By Neil Dhingra
A recent study of children’s Bibles and Bible storybooks published in the United States suggests a “potential threat” in Luke’s account of Jesus’ being lost in the Temple (2:41-52) and asking his anxious mother, “Did you not know that I must be in my Father’s house?” The threat of Jesus appearing disobedient is conveniently neutralized by some authors imagining that Jesus responded gently or calmly or perhaps after he “put his arm around his mother.” However, the real shadow that hangs over Luke’s account — of Simeon’s having just told Mary, “This child is destined for the falling and the rising of many in Israel … and a sword will pierce your own soul too” (2.34-5) — is not so easily dispelled.
The feast of the Holy Family is a reminder of what faith really means. It is neither sentimental nor easy nor even stable, whatever our storybook ideas may be.
As Caleb T. Friedeman has written, the first two chapters of Luke introduce us to individuals who, filled with the Holy Spirit, prophetically speak the truth about Jesus’ divine identity. However, it is unlikely that they fully grasp the deeper meaning of which they speak—that Simeon understands that the sword, an image taken from Ezekiel (14:17), will specifically divide those who recognize Jesus as divine Lord from those who cannot. Even Mary and Joseph, as Jesus turns 12 and can finally speak for himself, find themselves no less than astonished (2:8) by their son and do not “understand what he had said to them” (2:50). Mary is left treasuring all these mysterious things (2:51).
She presumably treasures all these things for a very long time. Throughout Jesus’ earthly ministry, nobody seems to grasp who he really is or the deeper meaning of which they occasionally speak. Even when the disciples speak the right words, they still miss the deeper meaning. “Why do you call me ‘Lord, Lord’ and not do what I tell you?” (6:9) Jesus asks them, drawing on the same images of falling and rising as in Simeon’s prophecy. When Jesus is arrested, the misguided disciples bring swords for an imagined military leader, and one of them mutilates the servant of the high priest. Even after the resurrection, the two disciples on the road to Emmaus fail to recognize Jesus until he breaks bread; when Jesus stands among the 11, they initially think that he is a ghost (24:39).
Mary has been absent through all this incomprehension and misidentification. I do not think we can retrace the level of her understanding. She only reappears in Acts when she is in the upstairs room (1:14); besides the Apostles, she is the only one who is named. During Jesus’ earthly ministry, as his identity remains veiled, his family attempts to see him. In Luke’s Gospel, Jesus does not criticize their coming, but says, “My mother and my brothers are thosewho hear the word of God and do it” (6:21).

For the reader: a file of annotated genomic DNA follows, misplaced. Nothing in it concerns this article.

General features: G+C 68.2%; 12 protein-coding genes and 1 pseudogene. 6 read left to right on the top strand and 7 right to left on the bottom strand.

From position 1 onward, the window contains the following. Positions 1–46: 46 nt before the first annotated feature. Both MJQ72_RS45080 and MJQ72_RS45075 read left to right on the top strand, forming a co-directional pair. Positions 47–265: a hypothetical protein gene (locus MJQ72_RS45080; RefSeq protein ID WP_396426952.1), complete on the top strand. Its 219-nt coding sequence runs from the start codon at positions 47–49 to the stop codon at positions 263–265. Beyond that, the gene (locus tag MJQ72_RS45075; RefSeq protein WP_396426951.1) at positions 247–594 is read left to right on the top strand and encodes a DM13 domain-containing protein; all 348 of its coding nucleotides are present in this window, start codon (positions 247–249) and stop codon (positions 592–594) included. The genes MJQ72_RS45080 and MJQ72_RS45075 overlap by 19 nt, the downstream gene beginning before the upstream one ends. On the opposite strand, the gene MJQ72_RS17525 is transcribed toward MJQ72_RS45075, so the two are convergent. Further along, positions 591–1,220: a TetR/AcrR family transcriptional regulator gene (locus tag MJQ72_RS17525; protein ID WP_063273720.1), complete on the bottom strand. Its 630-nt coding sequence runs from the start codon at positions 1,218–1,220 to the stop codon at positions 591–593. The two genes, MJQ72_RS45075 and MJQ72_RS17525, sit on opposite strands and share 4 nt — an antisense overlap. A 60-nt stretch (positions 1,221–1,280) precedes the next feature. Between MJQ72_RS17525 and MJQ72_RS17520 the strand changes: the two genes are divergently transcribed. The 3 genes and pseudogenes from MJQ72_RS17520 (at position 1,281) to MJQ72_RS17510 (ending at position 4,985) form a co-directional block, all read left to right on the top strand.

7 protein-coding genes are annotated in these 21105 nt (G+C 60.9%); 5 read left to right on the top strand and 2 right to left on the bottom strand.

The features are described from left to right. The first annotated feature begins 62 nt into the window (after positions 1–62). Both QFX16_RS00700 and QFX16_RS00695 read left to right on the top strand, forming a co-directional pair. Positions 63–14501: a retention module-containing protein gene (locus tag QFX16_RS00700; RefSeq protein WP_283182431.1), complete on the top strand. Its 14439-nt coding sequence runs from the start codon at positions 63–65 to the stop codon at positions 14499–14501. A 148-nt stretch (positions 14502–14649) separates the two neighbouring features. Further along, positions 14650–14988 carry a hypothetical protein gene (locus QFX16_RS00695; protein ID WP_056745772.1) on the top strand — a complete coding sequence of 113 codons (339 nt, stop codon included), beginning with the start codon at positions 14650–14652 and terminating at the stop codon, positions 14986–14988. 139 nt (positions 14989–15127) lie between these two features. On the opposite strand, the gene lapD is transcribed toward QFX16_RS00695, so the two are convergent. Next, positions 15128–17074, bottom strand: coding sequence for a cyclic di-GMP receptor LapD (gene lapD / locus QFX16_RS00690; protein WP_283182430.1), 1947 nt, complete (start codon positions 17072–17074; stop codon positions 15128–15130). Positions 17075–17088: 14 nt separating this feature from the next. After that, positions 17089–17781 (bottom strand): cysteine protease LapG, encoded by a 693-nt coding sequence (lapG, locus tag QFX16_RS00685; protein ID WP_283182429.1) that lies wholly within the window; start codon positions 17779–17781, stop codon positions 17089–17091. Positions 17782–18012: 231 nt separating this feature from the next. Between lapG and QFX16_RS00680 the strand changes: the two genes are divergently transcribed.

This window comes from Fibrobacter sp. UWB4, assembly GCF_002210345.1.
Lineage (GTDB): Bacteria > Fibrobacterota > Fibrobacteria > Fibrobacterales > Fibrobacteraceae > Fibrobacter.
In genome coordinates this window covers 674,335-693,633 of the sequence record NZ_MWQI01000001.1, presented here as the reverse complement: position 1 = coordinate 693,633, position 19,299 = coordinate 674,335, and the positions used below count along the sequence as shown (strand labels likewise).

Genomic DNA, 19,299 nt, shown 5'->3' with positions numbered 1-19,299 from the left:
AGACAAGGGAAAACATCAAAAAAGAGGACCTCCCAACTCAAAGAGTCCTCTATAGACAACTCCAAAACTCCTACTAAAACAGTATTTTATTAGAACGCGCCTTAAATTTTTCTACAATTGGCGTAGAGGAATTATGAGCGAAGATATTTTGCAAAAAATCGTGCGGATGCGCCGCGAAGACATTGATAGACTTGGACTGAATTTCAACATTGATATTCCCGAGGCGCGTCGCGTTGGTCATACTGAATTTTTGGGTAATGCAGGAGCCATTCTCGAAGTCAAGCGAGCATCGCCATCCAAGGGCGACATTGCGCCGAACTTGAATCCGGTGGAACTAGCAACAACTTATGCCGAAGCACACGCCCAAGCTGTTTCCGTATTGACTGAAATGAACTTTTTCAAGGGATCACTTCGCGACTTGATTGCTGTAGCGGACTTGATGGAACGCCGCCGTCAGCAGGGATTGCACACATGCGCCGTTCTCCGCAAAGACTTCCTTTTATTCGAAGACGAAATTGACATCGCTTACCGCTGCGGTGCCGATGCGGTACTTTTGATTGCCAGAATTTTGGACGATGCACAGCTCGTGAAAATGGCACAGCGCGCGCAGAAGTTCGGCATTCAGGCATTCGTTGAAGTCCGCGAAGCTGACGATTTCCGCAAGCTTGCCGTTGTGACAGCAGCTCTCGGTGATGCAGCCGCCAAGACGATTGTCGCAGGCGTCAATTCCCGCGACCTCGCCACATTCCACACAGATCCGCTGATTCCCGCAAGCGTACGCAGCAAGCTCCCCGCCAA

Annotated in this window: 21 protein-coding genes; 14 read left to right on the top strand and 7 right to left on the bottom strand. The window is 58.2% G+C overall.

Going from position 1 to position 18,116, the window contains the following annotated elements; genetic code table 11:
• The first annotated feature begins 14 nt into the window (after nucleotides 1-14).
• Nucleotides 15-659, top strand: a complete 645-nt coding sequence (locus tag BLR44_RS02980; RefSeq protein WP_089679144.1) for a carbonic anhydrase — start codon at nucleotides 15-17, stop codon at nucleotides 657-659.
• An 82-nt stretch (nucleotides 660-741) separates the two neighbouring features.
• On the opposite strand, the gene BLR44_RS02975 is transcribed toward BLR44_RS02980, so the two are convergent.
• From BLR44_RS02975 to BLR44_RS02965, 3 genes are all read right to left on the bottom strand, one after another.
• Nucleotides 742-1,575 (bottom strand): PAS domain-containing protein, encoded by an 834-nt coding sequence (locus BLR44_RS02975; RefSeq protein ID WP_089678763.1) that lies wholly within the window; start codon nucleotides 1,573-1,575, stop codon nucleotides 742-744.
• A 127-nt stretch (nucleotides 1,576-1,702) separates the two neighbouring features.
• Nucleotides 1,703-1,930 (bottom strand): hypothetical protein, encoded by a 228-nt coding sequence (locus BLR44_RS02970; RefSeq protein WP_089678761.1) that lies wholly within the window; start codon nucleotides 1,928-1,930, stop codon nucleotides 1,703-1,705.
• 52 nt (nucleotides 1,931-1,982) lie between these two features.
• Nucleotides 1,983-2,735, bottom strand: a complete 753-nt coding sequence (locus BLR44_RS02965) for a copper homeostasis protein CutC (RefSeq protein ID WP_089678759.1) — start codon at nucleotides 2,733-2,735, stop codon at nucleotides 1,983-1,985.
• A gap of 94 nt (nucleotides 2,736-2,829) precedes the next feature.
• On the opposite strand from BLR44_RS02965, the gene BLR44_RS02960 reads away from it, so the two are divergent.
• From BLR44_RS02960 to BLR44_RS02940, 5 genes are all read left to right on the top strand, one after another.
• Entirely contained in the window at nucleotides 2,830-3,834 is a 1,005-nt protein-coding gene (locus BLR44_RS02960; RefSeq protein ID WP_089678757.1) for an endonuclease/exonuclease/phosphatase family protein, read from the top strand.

When a passerby later praises his mother, Jesus responds, “Blessed rather are those who hear the word of God and keep it” (11:28). This perhaps identifies Mary as one characterized by faith and obedience, who hears and keeps the word of her son, and who will finally pass through the crisis represented by Simeon’s sword. For much of Jesus’ life, as the other people in the first two chapters of Luke’s Gospel quite possibly passed away and the disciples had not yet begun to understand, Mary was perhaps the only one with such faith. For some time, perhaps only Mary and angelic and demonic figures realize that Jesus is the Son of God.
What kind of faith has characterized Mary’s life? The Anglican-Roman Catholic Agreed Statement, Mary: Grace and Hope in Christ, declares Mary’s faith to be distinctive in its “openness to God’s Word.” Mary is pictured as “growing in her relationship with Christ.” She grasps that Jesus has an “eschatological family, those upon whom the Spirit is poured out,” including those in the upstairs room in Jerusalem.
But none of this could have been easy, obvious, or immediate. Openness to God’s Word led Mary to the cross. The eschatological family formed as Jesus’ natural family was transcended. After all, in the account of the 12-year-old Jesus at the Temple, as John Kilgallen writes, “Luke has consciously arranged a sharp contrast by placing so close together Mary’s phrasing ‘your father and I’ and Jesus’ phrasing ‘in the house of my Father.’” Perhaps no gentle or calm words, nor an arm around the shoulders, could completely neutralize such a contrast.
In a 2012 audience, Pope Benedict XVI noted that Luke’s account of Mary connects her to Abraham, who had to leave behind all security to “journey to an unknown land, assured only in the divine promise.” Mary’s faith, presumably her lonely treasuringfor years, included an “element of obscurity” and even a “period of darkness.” If Mary is a model of faith, this is a faith that can be “called into question by events,” and that leads us on a road in which “we encounter patches of light, but we also encounter stretches in which God seems absent, where his silence weighs on our hearts.”
In other words, this faith is like a sword. As we remember St. Mary and St. Joseph, we should realize that we never face it alone.
 I am indebted to his 2018 Wheaton dissertation, “The Revelation of the Messiah: The Christological Mystery of Luke 1-2 and its Unveiling in Luke-Acts” for much of this exegesis.